- If you can’t stand chunky foods like salsa or cottage cheese, try blending them or mixing them in other foods to make them smoother.
- If you detest crunchy foods, mash, puree or cook them down into soups, stews, smoothies, or muffins.
Jessica Seinfeld literally wrote the book on Deceptively Delicious, about how to get your kids to eat veggies that are pureed inside of their favorite foods.
As an adult, you may not be fooled by her. However, hiding foods that don’t taste good to you might work if you mask them with foods you already do enjoy.
For example, suppose you don’t like spinach, but you love eggs. Chopping the spinach really fine and adding it to your omelette might allow you to explore the taste of the two foods.
This same principle is frequently used in the food industry. You pair one food with another for maximum benefit (and profit). Such as pop with your popcorn at the movies, or wine recommendations to go with your steak, or ketchup to go with your fries.
I used this same technique to help a client address her love for liquor. When we removed the accompanying snack, she found herself less likely to indulge in Bacardi.
Some foods really just belong together (at least, until you tolerate them better).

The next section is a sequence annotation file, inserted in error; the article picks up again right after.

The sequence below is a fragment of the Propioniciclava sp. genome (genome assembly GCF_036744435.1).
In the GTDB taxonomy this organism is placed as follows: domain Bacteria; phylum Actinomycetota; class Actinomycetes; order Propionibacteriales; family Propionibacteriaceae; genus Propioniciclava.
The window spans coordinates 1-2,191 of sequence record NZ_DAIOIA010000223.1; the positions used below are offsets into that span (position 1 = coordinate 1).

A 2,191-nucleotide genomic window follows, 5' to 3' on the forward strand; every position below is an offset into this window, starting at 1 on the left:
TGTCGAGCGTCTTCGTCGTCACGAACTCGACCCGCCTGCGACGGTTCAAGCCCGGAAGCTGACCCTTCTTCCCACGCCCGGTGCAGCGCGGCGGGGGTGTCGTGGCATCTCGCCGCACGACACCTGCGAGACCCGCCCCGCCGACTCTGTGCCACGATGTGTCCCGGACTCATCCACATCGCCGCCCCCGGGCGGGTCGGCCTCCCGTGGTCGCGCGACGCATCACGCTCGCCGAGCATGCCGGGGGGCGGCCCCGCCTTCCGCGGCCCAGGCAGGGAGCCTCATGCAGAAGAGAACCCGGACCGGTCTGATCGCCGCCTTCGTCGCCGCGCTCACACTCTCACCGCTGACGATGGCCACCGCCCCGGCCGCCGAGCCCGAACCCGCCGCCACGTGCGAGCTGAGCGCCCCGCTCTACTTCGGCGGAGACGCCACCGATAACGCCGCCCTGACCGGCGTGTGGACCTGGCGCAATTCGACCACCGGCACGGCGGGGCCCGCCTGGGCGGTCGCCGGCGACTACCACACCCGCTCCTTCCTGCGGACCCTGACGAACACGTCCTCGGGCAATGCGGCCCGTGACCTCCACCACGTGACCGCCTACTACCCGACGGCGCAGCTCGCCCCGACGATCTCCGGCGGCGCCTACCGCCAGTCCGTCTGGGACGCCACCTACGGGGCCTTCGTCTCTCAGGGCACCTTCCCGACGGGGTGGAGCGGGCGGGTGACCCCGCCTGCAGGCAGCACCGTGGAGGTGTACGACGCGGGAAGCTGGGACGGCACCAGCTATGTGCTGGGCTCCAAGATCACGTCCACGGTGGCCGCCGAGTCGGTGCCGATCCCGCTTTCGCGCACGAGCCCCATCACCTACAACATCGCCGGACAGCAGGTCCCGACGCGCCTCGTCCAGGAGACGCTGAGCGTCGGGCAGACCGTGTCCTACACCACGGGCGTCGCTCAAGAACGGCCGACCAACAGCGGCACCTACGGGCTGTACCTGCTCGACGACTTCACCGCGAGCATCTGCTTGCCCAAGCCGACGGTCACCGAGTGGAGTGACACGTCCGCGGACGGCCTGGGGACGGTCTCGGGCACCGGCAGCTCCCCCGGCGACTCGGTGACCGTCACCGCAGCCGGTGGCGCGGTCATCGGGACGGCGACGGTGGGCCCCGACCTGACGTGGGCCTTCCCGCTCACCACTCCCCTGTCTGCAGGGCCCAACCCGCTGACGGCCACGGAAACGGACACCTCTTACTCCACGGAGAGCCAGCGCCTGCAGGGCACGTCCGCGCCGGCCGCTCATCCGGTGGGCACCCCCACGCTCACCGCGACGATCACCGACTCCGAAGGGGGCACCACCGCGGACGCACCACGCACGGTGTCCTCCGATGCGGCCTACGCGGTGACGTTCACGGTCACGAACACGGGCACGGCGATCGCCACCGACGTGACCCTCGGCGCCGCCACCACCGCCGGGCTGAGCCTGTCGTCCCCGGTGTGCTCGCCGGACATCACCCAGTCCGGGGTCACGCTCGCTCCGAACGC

Make It Fun
Kids are not the only ones who play with their food! Make your eating experience more joyful, and you might find yourself eating foods you never before dared.
Remember when you cut out star shapes of your kid’s PB&J? Or, you made smiley face pancakes?
Those food memories bring a smile to your face, and provide a positive boost in how you view the foods. Now, take those principles to your adult foods.
- You can also spiralize foods like zucchini, sweet potatoes, carrots, or any vegetable
- You can use melon balls to make small and dainty portions of softer foods that have been chilled
- Try shaving some colorful citrus on top of your food, or a dash of color or herbs
- Have fun with mini meatloaves, mashed potato cupcakes, or egg muffins